The New Narrative is a Comedy

I set out to tell the truth. And sometimes the truth is shocking.

Tennessee Williams 1981

Writers desk


The Writers Desk


Time comes up again and again in conversation. We reserve in this go-go era a respect for original, finely crafted narrative. As it stands we are at a humanitarian crossroads. Ancient myths are vaporizing before our eyes. Science allows us to see out to the edge of the Universe or if we look the other way into the realm of subatomic particles. The ancient religious myth is crumbling and in its place a more durable story is being born before our eyes. In this era we see mankind’s dominion over nature crumbling. We are being forced to incorporate into our narrative answers to climate change, or the inability of political systems to serve humankinds needs. We see that the elites clinging to whatever gives them power. A compelling narrative gores the sacred. To survive so many misguided fallacies of the past we must soon replace these ancient beliefs with fact. This is the crossroads of a more informed narrative.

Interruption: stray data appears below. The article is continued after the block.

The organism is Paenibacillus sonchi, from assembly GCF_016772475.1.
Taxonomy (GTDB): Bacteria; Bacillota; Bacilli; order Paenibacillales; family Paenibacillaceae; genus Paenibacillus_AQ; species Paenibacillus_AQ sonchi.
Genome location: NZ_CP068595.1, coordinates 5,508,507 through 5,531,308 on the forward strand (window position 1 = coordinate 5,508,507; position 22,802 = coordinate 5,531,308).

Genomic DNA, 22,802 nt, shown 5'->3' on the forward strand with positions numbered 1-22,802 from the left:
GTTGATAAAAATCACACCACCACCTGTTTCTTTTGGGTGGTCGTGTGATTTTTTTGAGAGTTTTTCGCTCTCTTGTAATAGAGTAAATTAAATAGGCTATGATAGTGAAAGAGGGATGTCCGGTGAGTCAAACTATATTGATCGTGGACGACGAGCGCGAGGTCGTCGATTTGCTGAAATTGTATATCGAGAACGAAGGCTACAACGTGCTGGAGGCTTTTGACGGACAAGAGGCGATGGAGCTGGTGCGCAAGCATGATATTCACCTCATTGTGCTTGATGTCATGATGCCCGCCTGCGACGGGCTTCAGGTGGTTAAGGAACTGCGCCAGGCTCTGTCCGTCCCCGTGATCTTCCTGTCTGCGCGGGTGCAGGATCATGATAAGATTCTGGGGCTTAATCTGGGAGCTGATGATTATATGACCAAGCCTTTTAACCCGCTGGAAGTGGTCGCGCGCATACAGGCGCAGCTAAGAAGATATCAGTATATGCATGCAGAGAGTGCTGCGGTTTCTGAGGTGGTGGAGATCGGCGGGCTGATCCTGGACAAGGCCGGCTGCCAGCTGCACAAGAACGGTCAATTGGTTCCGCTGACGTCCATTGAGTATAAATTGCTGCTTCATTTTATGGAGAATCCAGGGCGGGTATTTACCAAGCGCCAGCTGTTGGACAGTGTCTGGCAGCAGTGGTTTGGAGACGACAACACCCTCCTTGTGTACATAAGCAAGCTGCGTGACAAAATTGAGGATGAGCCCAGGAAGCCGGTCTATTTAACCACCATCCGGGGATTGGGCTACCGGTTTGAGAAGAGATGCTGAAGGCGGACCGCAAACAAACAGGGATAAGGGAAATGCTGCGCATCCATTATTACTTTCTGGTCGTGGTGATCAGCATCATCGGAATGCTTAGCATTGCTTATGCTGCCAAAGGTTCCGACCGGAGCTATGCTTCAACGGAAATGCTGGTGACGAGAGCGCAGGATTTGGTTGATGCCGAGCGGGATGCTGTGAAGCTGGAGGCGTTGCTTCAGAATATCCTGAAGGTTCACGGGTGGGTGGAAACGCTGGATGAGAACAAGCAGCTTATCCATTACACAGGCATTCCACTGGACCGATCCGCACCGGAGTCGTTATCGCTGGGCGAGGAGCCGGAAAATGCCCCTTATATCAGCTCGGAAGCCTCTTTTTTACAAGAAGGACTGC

“Look at Mr. Keefe Kenny,” Dotty said greeting the men.

Keefe hopped down off the running board, shoved the door closed. “Thought it was time I stop wasting all of my hard earned money at the clinic, come on down and surrender the rest of it to you and Gage.”

Dotty smiled big. “Oh, come on Keefe, we’re town’s best bargain,”

Most of what the town of Meadowhawk was; most of how the thing got held together; was something about how folk in town found everything they might need or not need here under the roof of this one place.

“Like going on a carnival ride” Keefe teased. “Turn you upside down and shake all that change right out of your pockets.”

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